GEORGETOWN, Guyana -- The plenary sessions of the 37th meeting of the conference of heads of government of the Caribbean Community (CARICOM) got underway in Georgetown, Guyana, on Tuesday morning.
The heads of government will discuss a wide range of issues, including the CARICOM Single Market and Economy and the free movement of CARICOM nationals, border issues, correspondent banking, cricket and Brexit.
At the opening ceremony, incoming chairman of the CARICOM conference of heads and prime minister of Dominica, Roosevelt Skerrit, said the conference was an opportunity to seriously consider the effect Britain’s exit from the European Union would have on CARICOM.
Skerrit noted that the region had a long and deep relationship with the United Kingdom and stated that Britain remained one of CARICOM’s most important trade partners.
He reminded those present, particularly those skeptical about CARICOM, that the circumstances of the EU were completely different from those in CARICOM. He explained that the United Kingdom had a historical fear of losing its sovereignty. He said, from the British point of view, nearly every country in Europe had tried to conquer them. He further outlined that EU citizenship not only brought with it free movement but also automatic access to welfare and other benefits.
Skerrit explained that the difference with CARICOM was that it was the fulfillment of a longstanding aspiration of its peoples.
“CARICOM is primarily a community. It has been built with the powerful emotions of empathy and caring for each other,” he said.
He encouraged the region not to resolve to blindly imitate what had happened in Britain, but instead work together to strengthen cooperation and collaboration to create a stronger more vibrant community.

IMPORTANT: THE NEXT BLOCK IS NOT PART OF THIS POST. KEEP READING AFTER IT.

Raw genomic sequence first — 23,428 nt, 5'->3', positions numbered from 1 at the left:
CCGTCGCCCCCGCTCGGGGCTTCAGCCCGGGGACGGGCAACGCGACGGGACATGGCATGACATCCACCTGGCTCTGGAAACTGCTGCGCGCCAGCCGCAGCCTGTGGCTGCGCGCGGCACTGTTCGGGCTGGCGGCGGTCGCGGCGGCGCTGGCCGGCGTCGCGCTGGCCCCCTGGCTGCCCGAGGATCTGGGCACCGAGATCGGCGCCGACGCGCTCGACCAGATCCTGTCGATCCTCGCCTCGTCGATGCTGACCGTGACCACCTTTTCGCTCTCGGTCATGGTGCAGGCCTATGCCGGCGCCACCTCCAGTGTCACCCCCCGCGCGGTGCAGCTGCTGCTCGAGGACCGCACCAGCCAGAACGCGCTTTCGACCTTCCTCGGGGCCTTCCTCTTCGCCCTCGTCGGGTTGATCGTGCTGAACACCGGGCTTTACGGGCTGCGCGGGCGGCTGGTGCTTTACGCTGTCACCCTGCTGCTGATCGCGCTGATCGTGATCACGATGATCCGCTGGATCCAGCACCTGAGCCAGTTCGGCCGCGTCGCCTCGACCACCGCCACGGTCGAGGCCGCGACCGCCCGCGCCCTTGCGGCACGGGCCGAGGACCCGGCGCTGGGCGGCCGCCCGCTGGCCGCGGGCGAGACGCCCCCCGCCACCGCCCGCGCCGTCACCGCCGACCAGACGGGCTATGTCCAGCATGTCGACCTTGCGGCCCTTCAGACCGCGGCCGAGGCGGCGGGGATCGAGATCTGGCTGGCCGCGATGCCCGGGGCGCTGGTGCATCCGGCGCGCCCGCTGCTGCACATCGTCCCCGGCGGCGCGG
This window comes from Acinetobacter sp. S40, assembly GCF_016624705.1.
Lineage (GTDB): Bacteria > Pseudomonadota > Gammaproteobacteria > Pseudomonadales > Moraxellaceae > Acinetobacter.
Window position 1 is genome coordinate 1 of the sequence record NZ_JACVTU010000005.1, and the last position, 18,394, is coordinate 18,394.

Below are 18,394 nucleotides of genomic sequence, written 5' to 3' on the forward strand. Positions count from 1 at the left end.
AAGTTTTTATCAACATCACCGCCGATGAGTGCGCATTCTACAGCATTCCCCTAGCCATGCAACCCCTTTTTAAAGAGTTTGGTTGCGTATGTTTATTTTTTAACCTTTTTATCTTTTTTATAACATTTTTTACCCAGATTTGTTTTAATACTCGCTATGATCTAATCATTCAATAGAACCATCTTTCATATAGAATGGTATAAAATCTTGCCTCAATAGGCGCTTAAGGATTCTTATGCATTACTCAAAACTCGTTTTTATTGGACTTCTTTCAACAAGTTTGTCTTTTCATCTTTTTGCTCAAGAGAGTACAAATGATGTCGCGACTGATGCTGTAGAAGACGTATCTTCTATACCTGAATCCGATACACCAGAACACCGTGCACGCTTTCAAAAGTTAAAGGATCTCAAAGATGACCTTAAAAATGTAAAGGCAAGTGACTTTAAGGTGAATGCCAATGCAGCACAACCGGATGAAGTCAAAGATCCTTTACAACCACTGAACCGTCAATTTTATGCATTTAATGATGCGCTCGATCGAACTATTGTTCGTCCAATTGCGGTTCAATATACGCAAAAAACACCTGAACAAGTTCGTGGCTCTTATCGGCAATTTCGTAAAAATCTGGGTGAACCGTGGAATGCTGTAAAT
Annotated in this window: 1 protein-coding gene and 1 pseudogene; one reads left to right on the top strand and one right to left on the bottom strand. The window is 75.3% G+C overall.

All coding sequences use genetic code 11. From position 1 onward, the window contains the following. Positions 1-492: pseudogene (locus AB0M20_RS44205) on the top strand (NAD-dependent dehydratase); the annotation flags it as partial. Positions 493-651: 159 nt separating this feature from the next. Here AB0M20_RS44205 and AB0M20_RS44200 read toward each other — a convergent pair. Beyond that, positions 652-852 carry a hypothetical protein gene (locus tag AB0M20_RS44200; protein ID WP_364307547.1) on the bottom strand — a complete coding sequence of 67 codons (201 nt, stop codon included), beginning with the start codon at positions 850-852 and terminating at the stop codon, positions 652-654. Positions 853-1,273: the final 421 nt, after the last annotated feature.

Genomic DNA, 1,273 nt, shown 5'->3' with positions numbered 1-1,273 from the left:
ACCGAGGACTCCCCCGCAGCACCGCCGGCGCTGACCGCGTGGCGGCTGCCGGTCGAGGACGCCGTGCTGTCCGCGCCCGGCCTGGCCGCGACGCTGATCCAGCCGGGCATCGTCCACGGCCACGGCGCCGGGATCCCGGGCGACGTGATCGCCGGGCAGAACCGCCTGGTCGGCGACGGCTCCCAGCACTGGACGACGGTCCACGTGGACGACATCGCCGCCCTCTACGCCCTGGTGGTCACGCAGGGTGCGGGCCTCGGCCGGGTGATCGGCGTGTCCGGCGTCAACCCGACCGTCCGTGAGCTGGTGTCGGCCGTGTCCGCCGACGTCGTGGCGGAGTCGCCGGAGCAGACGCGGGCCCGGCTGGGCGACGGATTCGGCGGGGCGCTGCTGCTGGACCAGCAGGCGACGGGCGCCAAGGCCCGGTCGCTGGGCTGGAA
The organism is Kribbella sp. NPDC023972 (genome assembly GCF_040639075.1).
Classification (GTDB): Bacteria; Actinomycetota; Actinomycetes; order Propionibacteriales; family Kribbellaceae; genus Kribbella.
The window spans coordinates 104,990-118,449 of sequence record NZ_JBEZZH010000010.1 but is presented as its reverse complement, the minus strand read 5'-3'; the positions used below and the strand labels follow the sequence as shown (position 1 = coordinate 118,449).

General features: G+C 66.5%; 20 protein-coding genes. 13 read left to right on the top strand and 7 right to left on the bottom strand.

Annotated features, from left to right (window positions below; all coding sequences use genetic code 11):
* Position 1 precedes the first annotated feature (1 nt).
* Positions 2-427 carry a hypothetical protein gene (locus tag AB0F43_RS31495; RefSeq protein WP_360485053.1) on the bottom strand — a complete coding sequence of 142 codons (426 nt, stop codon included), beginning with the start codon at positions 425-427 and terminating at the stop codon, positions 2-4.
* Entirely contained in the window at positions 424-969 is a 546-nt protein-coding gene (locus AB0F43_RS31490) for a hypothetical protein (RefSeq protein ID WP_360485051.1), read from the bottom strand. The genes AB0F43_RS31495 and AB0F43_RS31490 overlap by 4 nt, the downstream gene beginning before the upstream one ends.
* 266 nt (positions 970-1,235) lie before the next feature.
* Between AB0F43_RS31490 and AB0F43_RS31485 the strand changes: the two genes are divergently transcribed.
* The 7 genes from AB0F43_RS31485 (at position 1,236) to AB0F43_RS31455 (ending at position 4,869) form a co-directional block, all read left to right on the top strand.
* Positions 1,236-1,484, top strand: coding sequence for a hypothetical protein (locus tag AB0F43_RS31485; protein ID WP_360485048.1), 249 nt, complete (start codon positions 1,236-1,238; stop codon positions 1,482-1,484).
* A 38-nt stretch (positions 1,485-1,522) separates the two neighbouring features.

The Caribbean Community (CARICOM) remains a well respected regional block in the international community.
Prime minister of Jamaica, Andrew Holness, said during his remarks at the opening ceremony that it was commendable that CARICOM had embarked on a reform process to improve its effectiveness, and stated that it was a step in the right direction. While recognising that a lot had been done by the Community, the Jamaican prime minister said that a lot more could be done and needed to be done.
He told the audience that a Commission to assess the impact of CARICOM on Jamaica, which was the first of its kind, had been established and was being headed by former prime minister of Jamaica, Bruce Golding.
Speaking to the matter of regional integration, Holness said it was not an end in itself, but a means to achieve a much broader objective, the economic growth and development of CARICOM countries and the improvement of the lives of its people.
Courtesy: Caribbean News Now